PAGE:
Between all our talk of the obesity epidemic as a public-health problem and our actual, often moralistic attitudes toward the overweight lies a distance much greater than any extra-large waistline. For evidence, look no further than this week's revelation that Gov. Christie, a man not known for his diffidence, underwent weight-loss surgery in secret.

Christie managed to keep his secret for some three months before the New York Post got him to admit to the procedure, which equipped him with a stomach-constricting silicone band. The New Jersey governor's cloak-and-dagger approach, along with the widespread assumption that the surgery is meant to make him more presentable as a presidential candidate, speaks to the shame and stigma that still attach to matters of weight.

That an ambitious, affluent star of the self-styled party of personal responsibility felt he had to resort to a surgical reduction of his digestive capacity demonstrates the true difficulty of weight loss for many. Indeed, about 200,000 Americans get weight-loss surgery every year. Still, the notion that fat people just have to put down the fork remains prevalent, and it may explain the governor's unfortunate but understandable decision to conceal his surgery.

Christie has taken more than his share of unhelpful scolding for his weight problem. In 2011, a Washington Post columnist advised him to "eat a salad and take a walk." In February, after he good-naturedly made fun of his weight in an appearance on the Late Show With David Letterman, a White House physician grimly speculated about his prospects for a heart attack on CNN, inviting a classic Christie outburst to the effect that she was an attention-seeking "hack."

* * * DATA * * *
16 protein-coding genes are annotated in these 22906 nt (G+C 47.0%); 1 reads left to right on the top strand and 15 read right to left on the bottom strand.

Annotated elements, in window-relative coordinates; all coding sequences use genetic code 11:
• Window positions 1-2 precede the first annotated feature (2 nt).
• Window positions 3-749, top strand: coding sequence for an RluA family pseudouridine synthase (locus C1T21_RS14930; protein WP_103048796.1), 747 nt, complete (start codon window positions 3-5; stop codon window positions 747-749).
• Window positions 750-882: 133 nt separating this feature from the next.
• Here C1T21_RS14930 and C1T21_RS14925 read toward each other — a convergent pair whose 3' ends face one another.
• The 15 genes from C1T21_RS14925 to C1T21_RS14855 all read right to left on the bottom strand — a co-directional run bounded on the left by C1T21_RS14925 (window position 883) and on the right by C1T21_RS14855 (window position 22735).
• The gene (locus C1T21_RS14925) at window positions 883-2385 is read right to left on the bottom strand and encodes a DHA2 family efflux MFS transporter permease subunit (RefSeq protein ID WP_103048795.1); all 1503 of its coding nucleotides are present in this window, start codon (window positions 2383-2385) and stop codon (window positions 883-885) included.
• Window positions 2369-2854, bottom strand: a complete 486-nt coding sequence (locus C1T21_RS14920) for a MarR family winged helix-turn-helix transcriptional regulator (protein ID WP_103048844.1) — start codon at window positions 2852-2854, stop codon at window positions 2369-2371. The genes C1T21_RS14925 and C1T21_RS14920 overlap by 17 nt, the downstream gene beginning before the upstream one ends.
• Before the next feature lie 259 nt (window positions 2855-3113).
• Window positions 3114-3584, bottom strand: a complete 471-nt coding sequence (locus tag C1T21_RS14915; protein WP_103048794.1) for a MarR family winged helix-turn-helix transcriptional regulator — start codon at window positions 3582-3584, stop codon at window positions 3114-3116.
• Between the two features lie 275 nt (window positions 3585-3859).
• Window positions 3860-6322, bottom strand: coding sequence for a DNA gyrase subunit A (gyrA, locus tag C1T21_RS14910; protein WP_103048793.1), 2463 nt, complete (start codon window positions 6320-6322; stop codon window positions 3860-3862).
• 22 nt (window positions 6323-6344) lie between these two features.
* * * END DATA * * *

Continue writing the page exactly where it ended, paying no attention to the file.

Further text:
As with smokers and drug addicts, derision and ostracism of the obese is too often paraded as heartfelt concern. Free will is of course an element of these public-health problems, but so are factors largely beyond individuals' control. If we're really concerned about healing the victims of a bona fide epidemic, we should focus on what they can do to get thinner, not dwell on what they did to get fat.

Christie says he has struggled with his weight for 20 years, and his surgery is unlikely to be the end of that struggle. If he continues to be more forthright about his challenges, it will only help other overweight people deal with theirs - even as it helps the rest of the country come to a more compassionate understanding of a serious national health problem.